Joel’s review of Robocop (2014)

I recently discovered that the 2014 Robocop remake was available on Netflix. Funny — hadn’t noticed it before. I’ve avoided most remakes, including that one for Total Recall. Listen, I’m not against a remake if it is going to be a seriously different take on the story. I don’t want an exact copy of the original.  Take the original concept, and go explore new ideas and themes. Be creative. The original Robocop is certainly an 80’s film, so I’m gonna be okay with a good remake.

The original Robocop film was cool, not only because it was different, but because between all of the great action scenes, it touched upon interesting themes like the media, corruption, authoritarianism, greed, privatization, capitalism, identity, dystopia, and human nature. Add in cool action scenes and some cool future technology (forget that Robocop seemed to be running on MS-DOS though), and that’s the recipe of an interesting story.

Watching the 2014 version, I noticed there was a similar plot about a Detroit police officer named Alex Murphy. Happily married with a son, but it seems he’s established within his particular police precinct. And Lewis is an African-American male and a long time friend. OCP is here too, but no talk of futuristic Delta City. OCP is looking to expand their market of robotic drones and mechanized units into the U.S., but are prevented by current U.S. law. They are looking for a new ‘product’ that they can bring to market that the U.S. population will buy into.

Alex Murphy is severely injured (a car bomb this time around) and OCP has their candidate for putting a somewhat human face on their latest drone. The rest of the film follows those threads of solving Murphy’s murder, reconnecting with his wife and family, and finding the inevitable link to OCP.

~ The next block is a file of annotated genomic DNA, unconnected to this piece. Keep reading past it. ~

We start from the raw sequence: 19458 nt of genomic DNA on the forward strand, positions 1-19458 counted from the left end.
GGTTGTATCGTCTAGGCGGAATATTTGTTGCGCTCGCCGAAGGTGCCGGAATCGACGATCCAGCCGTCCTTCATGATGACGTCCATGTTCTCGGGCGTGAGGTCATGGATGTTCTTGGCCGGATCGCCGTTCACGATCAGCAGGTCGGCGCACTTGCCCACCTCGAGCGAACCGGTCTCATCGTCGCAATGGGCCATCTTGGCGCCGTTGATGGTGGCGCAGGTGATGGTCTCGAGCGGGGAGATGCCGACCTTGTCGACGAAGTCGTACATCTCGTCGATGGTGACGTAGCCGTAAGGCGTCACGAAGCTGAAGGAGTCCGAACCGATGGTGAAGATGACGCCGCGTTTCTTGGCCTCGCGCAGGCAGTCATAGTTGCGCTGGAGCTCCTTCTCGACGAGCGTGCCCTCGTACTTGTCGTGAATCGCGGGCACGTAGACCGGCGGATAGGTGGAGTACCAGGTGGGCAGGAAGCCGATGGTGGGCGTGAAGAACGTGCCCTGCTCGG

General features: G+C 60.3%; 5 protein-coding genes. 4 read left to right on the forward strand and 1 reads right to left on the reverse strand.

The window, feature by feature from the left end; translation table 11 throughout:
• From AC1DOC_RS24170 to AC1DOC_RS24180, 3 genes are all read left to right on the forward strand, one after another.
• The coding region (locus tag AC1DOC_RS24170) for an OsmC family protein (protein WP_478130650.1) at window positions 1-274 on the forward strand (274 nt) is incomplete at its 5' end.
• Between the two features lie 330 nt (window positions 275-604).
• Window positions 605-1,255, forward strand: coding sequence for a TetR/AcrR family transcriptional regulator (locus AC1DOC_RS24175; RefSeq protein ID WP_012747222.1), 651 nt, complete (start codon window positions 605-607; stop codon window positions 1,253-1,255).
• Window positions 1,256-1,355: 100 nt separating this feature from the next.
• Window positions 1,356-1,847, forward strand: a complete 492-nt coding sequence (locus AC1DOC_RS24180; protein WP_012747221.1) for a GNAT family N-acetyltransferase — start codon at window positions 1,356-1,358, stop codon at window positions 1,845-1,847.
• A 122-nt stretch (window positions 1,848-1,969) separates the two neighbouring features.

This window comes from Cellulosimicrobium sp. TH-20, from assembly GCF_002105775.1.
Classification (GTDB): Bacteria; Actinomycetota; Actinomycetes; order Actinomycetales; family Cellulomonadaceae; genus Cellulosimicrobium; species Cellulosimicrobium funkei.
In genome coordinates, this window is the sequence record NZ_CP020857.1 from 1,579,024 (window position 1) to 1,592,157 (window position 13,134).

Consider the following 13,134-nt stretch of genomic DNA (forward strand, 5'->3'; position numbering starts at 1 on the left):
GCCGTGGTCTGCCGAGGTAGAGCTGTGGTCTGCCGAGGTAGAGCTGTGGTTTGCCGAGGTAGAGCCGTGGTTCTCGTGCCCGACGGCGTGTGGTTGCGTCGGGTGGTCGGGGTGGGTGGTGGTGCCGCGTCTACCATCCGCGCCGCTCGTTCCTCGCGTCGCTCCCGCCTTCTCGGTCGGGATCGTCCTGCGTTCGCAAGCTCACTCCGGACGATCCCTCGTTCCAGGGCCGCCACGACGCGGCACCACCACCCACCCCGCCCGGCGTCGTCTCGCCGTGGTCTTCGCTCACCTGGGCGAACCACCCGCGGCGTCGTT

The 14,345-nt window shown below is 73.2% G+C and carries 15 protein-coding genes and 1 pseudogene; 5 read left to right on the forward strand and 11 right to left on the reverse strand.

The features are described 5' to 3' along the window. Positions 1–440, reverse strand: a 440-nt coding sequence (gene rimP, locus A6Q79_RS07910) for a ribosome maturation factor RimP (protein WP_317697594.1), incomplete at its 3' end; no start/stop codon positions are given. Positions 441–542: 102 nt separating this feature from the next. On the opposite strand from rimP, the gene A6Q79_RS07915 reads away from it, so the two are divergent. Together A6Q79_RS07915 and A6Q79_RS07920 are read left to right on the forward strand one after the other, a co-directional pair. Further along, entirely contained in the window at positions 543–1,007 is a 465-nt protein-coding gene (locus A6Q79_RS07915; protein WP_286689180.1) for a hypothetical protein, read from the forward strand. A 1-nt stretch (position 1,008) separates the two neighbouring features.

What was a bit different in this film vs the original (besides the black armor) is the introduction of a slightly more developed OCP doctor / scientist Dr. Dennett Norton oversees Murphy’s conversion into a cyborg, which was more than you saw in the 1987 story. Also, Murphy’s wife Clara and her son are more present in this film, still trying to get their husband / father back. Unfortunately, while I was glad to see this slight change in the story, actress Abbie Cornish was more or less relegated to that ‘wife / girlfriend crying and/or emoting in relation to what is happening to the male lead’ trope.

Lastly, since this is a movie with a lot of CGI, so there are many action scenes. Because this is a more modern film, it unfortunately also acts very much like a video game in a way during specific action sequences. A little unrealistic, especially as Robocop seems to have a a magical (or video game like) unlimited ammunition, where he never has to reload.

This film is not a travesty of justice or storytelling, so go ahead and watch it guilt free.

Robocop (2014)

Robocop (2014)

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